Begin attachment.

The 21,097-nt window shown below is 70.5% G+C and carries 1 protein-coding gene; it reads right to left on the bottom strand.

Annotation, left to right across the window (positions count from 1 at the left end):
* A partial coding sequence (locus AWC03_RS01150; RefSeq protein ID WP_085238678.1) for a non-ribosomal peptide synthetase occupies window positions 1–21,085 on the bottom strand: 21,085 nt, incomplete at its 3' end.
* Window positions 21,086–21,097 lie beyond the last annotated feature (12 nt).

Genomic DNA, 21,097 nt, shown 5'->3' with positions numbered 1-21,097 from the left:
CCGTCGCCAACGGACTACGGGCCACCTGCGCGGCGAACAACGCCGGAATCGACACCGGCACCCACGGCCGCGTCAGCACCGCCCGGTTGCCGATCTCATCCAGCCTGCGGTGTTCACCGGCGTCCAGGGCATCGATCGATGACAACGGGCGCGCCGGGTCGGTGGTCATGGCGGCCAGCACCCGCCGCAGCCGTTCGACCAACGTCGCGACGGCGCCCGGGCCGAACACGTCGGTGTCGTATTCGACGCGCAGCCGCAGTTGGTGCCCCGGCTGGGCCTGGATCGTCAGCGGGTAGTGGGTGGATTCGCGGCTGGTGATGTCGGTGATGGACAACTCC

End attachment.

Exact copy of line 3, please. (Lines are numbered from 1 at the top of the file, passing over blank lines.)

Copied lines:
* A partial coding sequence (locus AWC03_RS01150; RefSeq protein ID WP_085238678.1) for a non-ribosomal peptide synthetase occupies window positions 1–21,085 on the bottom strand: 21,085 nt, incomplete at its 3' end.